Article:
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MELISSA BLOCK, host:

It's All Things Considered from NPR News. I'm Melissa Block with new music today from the gutsy blues singer Susan Tedeschi. This song off her new CD is called "Talking About."

(Soundbite of song "Talking About")

Ms. SUSAN TEDESCHI (Blues Musician): (Singing) What if I'd be in your heart? Look this way and I'll never stop. When you can't find the words to say, I know what you mean anyway.

BLOCK: Just imagine how much fun sing-alongs must be at her house. Susan Tedeschi is married to the guitar wiz Derek Trucks, who plays with the Allman Brothers Band. They have two young children, home in Jacksonville, Florida.

(Soundbite of song "Talking About")

Ms. TEDESCHI: (Singing) I tell you somebody knows what you're talking about. I tell you somebody knows. I tell you somebody knows what...

BLOCK: Susan Tedeschi went to Berklee College of Music in Boston to study voice, loved R&B and gospel, and always played acoustic guitar. She didn't dive into the blues until after she finished school and friends invited her to a blues jam. She started listening to electric blues guitar masters - Otis Rush, Magic Sam, Freddie King - and that was it. She was hooked.

Ms. TEDESCHI: I was so inspired by the artists that I was hearing, really, for the first time. So I think it was so fresh and new that I couldn't help but want to play along with every T-Bone Walker lick, every - you know, listen to old Bobby Bland, people like Wayne Bennett and Pat Hare. You know, different guitar players really inspired me to want to learn how to sing on the guitar. I didn't care that my fingers were getting tore up, you know, or any of that. I still get really excited to sit and listen and learn and try to figure stuff out.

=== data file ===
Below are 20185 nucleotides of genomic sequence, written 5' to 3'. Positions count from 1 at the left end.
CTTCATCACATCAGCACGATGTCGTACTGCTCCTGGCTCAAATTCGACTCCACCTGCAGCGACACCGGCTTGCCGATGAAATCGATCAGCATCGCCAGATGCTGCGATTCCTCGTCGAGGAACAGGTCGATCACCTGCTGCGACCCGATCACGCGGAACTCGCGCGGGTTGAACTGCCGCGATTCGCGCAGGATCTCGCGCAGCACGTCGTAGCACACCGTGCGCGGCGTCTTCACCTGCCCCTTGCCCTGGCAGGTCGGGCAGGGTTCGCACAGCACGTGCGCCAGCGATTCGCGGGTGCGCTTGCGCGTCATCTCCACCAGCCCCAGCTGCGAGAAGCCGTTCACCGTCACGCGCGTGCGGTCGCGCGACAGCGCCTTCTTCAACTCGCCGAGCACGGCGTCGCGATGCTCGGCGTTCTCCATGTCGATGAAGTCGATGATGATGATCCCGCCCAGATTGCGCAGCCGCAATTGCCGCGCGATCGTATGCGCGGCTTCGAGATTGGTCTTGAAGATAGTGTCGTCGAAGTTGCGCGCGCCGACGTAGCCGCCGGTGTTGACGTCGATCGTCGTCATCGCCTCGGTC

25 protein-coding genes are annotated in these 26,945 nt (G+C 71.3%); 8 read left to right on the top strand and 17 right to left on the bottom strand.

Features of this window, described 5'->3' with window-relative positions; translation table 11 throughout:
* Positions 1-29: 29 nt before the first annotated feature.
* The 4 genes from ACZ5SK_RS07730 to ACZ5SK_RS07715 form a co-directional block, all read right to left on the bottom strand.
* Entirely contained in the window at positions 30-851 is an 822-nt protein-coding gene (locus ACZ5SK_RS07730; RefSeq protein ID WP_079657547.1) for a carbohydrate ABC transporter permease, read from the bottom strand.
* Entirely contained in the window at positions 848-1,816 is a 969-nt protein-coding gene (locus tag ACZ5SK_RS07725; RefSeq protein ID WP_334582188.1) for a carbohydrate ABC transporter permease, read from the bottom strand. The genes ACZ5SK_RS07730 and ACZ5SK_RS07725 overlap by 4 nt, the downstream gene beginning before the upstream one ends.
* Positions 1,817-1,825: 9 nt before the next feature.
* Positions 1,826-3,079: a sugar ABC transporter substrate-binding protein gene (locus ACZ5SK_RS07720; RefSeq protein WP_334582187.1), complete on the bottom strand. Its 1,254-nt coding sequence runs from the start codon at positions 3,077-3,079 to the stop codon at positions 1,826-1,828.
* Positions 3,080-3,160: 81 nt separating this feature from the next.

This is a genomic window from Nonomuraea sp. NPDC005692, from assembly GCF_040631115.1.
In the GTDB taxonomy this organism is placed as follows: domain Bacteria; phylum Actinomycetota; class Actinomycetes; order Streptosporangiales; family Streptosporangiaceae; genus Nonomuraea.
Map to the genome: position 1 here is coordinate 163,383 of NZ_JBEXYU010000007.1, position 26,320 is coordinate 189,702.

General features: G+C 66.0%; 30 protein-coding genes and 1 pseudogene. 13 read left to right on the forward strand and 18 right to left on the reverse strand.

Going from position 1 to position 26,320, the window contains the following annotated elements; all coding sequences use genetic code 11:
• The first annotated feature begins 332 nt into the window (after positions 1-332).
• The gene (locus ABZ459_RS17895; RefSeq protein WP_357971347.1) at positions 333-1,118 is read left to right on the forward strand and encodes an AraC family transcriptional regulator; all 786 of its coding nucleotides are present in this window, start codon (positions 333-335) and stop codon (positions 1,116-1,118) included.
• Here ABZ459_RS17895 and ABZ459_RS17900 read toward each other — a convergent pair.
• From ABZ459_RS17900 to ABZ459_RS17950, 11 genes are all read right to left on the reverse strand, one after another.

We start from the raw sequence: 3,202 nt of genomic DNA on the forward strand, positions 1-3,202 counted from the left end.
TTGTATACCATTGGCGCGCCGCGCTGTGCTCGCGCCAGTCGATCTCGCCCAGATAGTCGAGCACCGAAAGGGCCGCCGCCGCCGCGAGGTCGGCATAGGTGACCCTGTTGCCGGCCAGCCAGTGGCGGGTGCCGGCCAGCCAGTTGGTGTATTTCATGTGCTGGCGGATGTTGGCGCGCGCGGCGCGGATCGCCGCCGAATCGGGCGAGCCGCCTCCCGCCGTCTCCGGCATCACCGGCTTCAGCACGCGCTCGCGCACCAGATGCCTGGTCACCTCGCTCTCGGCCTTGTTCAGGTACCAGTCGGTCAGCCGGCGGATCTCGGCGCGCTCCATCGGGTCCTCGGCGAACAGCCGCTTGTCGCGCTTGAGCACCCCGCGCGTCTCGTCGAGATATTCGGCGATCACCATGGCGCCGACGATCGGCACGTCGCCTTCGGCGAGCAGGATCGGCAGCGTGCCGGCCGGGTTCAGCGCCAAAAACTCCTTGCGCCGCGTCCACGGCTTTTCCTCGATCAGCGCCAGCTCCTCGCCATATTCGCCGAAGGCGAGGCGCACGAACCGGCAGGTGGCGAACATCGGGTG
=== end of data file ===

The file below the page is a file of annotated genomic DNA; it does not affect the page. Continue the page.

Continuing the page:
BLOCK: Let's play one of the songs on the CD. You play lead guitar in a number of the songs, and this is one where you do. It's called "Can't Sleep At Night."

(Soundbite of song "Can't Sleep At Night")

Ms. TEDESCHI: (Singing) I've got the blues going around in my bed...

BLOCK: Susan, where did this song come from? How'd you come to write it?

Ms. TEDESCHI: It was late one night, and I put the kids to bed, and my husband was on tour, and I was at home. And I remember going down into the garage and just looking at all the messes of things that I should be cleaning. And I was like, I don't want to clean. I think I want to just sit and play. So I pulled out my guitar. I was trying to be quiet not to wake up the kids, and I wrote the song.

BLOCK: Just like that.

Ms. TEDESCHI: Yeah.

(Soundbite of song "Can't Sleep At Night")

Ms. TEDESCHI: (Singing) Where did I mess up? Where did I go wrong? Guess these things I'll never know. As I lay awake going round and round, I keep singing the same old song. Oh, lot's of love and I try, Oh, the (unintelligible) cry. Oh, so why can't I sleep at night? Oh, why can't I sleep at night?

BLOCK: You know, you're describing such a peaceful, domestic scene. And it's a tortured song.

Ms. TEDESCHI: Well, it's one of those things. I probably was going through a hard time that day. Maybe I couldn't reach Derek, and I was frustrated or something. I don't know. I think sometimes I tap into other people, too, around. And if people are going through a hard time, I sometimes write about other things that I see or, you know, just different situations. And I think during that time, I had a lot of friends who were getting divorces. You know, sometimes the people around you really affect what you write.

BLOCK: You've got two young kids. They're what, four and six?

Ms. TEDESCHI: That's right.

BLOCK: What's it like for you to be on the road? The kids are at home?

Ms. TEDESCHI: Yeah, they're at home with Derek right now.

BLOCK: With your husband. How does that work for you?

Ms. TEDESCHI: Well, actually, this is a new thing - him being at home, me being on the road. It's kind of strange. But it's difficult now that they're in school. I can't just pick them up and throw them on the tour bus and go on the road with them. So now it's definitely a lot tougher. And so, I'm like on the phone with them in the mornings, you know, if they're getting ready for school and, you know, just trying to quickly say hi and catch in and just everyday talk to them. Let - make sure that they know that I'm still here. Don't forget about Mom.